Thousands of people across the nation depend on disability payments to survive. Although it would be nice to think of disability as just extra cash, for many, it’s their livelihood. Recipients set their monthly budgets based on the disability payment schedule, and when payments are late, their finances suffer.
Who Can Qualify for Social Security Disability
The purpose of Social Security Disability is to provide financial support to those who can’t work because of an illness or injury. When an injury, ailment, or condition affects a person’s ability to work for long periods, disability benefits are used to supplement lost wages. Every American has the potential to receive these benefits, as long as their disability satisfies certain criteria, including:
- Age eligibility. There is no minimum age limit for receiving disability. However, after the age of eighteen, requirements for qualification will switch from child to adult. Likewise, at retirement age (60-65), disability benefits will automatically switch to retirement benefits.
- Credit eligibility. To qualify for disability benefits as an adult, you must first have worked in jobs covered by Social Security in order to develop Social Security credits.
- Condition eligibility. To qualify for benefits you must be able to prove that you have a medical condition that meets Social Security's definition of disability.
Once your claim shows you satisfy the requirements and you receive an approval letter from the SSA, you can plan your budget based on a routine, monthly payment schedule.
Disability payments are calculated and directly transferred to recipient accounts every month. Depending on when you were born, the type of payment you receive (disability or supplemental income), and where monthly holidays fall on the calendar, payments are usually scheduled for the first, second, or third Wednesday of each month.
- Click here for the 2018 Social Security payment schedule.
Unfortunately, payments can be delayed or fail to show up altogether as a result of several factors.
Reasons for Late Payments
Common oversights that may delay your disability payments include:
- Outdated record. If the Social Security Administration (SSA) has outdated or incomplete contact or claim information, payment may be delayed until the records are updated.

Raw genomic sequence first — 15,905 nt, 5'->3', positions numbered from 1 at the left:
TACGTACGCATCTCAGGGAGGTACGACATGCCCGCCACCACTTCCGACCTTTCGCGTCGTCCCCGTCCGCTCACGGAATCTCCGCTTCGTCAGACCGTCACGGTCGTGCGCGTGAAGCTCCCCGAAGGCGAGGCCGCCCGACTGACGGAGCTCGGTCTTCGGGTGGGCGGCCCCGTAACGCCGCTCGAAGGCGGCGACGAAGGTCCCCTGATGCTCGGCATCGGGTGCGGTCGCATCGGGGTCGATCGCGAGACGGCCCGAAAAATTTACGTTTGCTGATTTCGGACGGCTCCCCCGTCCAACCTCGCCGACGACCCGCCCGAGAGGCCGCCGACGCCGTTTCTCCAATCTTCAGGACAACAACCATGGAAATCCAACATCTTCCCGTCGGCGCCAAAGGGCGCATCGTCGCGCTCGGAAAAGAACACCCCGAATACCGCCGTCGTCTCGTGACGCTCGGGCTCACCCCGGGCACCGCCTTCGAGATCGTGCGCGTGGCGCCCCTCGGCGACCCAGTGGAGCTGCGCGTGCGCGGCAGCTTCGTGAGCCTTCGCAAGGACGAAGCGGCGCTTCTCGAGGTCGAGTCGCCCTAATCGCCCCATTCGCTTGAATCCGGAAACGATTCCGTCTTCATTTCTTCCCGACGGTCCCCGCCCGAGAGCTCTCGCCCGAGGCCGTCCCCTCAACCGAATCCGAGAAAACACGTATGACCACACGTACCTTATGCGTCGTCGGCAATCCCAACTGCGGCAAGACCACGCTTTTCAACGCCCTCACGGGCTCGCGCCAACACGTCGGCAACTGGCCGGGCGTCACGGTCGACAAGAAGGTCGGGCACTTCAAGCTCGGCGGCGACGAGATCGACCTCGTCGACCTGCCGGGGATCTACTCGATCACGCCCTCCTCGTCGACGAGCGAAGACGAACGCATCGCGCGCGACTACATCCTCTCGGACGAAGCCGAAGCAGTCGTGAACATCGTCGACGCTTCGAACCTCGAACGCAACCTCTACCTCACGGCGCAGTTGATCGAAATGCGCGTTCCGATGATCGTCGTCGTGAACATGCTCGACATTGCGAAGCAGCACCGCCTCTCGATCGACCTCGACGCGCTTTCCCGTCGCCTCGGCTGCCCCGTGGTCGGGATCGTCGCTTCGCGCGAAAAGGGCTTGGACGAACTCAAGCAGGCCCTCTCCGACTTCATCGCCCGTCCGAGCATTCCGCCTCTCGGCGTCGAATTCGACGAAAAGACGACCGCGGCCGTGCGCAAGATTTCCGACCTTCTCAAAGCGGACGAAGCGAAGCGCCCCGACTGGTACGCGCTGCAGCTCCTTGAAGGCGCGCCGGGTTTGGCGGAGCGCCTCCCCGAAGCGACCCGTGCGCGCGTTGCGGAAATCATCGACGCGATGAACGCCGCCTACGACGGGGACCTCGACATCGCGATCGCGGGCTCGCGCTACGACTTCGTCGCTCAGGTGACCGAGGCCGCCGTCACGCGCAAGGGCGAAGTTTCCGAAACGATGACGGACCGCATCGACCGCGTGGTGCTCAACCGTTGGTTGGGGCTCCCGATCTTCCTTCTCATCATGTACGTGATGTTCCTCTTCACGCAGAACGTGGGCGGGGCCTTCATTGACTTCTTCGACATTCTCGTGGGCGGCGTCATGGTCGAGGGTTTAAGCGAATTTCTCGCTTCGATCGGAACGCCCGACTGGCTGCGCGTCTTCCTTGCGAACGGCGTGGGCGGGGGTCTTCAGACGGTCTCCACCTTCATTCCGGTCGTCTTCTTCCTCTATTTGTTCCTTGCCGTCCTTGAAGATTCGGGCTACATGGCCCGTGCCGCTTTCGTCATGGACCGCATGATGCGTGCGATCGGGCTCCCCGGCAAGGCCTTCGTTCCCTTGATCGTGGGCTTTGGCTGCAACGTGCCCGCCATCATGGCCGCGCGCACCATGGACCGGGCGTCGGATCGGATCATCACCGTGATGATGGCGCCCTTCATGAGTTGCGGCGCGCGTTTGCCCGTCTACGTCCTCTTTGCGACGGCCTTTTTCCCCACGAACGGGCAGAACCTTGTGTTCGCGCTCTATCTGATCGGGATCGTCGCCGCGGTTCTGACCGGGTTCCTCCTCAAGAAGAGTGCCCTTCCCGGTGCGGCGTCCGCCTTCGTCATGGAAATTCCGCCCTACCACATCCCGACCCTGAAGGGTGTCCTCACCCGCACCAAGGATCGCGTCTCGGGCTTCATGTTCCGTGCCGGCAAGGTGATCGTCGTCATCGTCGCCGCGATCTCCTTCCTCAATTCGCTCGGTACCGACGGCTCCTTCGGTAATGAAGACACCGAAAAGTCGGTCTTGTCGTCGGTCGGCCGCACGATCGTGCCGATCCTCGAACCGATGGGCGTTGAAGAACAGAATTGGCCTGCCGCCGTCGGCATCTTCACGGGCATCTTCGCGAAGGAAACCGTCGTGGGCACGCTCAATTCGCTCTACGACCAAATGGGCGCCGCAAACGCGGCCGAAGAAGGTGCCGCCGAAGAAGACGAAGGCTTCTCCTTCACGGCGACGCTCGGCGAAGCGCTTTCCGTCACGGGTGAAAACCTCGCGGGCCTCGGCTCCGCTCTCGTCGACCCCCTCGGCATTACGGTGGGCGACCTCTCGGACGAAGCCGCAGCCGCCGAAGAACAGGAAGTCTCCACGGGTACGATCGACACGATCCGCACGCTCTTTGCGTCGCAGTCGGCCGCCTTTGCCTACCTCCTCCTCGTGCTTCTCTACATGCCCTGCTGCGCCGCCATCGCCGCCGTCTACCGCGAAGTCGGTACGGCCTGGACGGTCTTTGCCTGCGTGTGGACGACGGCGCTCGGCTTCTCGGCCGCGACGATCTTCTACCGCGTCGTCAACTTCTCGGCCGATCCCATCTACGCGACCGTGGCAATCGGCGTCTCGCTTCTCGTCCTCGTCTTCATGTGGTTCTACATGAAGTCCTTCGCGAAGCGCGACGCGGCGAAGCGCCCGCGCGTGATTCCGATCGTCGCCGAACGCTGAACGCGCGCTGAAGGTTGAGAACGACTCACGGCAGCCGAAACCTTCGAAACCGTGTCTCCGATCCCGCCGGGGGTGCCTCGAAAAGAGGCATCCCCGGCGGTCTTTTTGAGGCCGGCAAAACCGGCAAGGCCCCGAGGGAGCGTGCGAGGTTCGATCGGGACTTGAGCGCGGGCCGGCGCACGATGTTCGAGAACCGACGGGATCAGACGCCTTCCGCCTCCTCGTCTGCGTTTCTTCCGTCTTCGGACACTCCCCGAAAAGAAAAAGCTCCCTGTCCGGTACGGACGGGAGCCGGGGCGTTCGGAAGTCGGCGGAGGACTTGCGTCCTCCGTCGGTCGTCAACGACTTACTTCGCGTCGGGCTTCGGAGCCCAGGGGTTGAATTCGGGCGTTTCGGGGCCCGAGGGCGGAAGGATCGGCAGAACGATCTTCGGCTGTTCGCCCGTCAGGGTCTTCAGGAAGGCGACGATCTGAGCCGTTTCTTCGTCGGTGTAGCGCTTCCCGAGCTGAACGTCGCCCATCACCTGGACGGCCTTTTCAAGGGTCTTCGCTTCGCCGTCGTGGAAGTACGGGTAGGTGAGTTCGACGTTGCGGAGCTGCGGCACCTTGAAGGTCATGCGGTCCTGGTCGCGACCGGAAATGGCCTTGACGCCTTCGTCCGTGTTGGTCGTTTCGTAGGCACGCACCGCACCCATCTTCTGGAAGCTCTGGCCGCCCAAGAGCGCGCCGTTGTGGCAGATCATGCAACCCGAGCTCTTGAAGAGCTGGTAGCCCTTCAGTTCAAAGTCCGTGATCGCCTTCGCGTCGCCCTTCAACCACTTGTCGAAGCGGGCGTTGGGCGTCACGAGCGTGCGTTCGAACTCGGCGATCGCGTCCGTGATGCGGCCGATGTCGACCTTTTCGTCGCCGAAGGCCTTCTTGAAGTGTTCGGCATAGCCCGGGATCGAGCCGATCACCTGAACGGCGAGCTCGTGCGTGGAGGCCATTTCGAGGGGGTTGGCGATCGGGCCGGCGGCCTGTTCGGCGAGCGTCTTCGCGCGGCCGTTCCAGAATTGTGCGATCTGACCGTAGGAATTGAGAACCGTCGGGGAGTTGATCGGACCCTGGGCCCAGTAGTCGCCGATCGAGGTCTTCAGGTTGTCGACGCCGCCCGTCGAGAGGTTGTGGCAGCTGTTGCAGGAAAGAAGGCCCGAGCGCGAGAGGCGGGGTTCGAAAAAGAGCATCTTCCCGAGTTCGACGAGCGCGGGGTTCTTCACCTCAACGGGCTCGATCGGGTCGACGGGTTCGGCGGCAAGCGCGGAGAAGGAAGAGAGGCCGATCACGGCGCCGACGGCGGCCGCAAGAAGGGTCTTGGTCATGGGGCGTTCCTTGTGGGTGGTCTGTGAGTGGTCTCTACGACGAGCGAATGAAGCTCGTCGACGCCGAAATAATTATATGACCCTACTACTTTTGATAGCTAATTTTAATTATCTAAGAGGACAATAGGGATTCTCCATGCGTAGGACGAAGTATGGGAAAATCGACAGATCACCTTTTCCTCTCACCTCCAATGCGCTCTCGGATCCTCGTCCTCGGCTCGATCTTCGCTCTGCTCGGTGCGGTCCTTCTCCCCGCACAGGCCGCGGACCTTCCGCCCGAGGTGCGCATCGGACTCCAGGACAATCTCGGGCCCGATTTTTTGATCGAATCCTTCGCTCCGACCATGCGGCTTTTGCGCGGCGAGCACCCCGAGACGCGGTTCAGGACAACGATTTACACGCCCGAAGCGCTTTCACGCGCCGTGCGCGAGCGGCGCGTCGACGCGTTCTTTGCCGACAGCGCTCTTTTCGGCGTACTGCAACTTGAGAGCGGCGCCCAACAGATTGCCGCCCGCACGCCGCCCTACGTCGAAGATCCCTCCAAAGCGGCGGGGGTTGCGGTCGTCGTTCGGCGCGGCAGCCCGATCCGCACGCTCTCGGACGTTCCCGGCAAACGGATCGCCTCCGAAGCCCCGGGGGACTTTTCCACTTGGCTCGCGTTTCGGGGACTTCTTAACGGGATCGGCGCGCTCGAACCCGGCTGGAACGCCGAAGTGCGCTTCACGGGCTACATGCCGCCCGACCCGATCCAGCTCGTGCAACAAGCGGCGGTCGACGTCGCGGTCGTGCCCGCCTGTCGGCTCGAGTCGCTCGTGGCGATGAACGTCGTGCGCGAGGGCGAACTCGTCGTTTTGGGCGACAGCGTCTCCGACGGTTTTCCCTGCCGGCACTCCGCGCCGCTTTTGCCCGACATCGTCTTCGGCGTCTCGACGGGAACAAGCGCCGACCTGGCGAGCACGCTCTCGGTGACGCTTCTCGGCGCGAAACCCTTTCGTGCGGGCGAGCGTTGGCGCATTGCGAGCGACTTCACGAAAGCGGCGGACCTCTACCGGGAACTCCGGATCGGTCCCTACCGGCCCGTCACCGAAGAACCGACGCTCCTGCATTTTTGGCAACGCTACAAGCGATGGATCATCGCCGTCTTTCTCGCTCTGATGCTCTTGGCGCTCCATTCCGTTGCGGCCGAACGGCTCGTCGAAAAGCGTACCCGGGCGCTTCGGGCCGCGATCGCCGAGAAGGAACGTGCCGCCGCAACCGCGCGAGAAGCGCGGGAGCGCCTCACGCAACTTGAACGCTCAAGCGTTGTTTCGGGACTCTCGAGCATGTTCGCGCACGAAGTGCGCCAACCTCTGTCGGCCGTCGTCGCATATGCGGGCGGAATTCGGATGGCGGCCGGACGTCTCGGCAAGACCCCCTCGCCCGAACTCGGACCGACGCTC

- Banking errors. If the bank account that the SSA uses to deposit your benefits changes, the SSA may wish to verify the change before depositing the payment. If you fail to acknowledge or report the account change, your deposit may become compromised.
- Processing errors. The SSA office that handles your disability may become overwhelmed with transactions, experience computing errors, or a host of other unforeseen events. As a result, the deposit processing time may be delayed.
Checking Your Claim’s Status
The SSA instructs recipients to wait at least three business days after the scheduled post date of the payment before contacting your local SSA office. If your benefits are not in your account after 72 hours from their scheduled deposit date you should call 1-800-772-1213 (TTY 1-800-325-0778), Monday through Friday from 7 a.m. to 7 p.m. for inquiries.
During the three-day waiting period, you can check your disability claim's status online to verify the following information:
- Date your application was received
- Pending SSA requests for additional documentation or verification
- Location of your claim’s processing center
- Current approval/disapproval claim statuses
If you think your funds have been lost, stolen, or compromised, you don’t have to wait the required three day period. In fact, you should call the SSA office immediately to vice your concerns.
Payment Discrepancy and Delay Help
For more information on disability claims and payment processing, schedule a FREE consultation with attorney John L. Keefe today. For the past 22 years, we’ve dedicated our careers to Social Security Disability and helping those who need it find financial stability despite their disability. Allow us to put our skills, resources, and experience to work for you. Call us at 508-283-5500 today to see how we can help you.
While you wait for your appointment, feel free to download our complimentary report, The Five Most Frequently Asked Questions About Social Security Disability, for more insights into your claim. You never know; what you learn from our book may provide you with additional questions or concerns that you may not have thought of otherwise.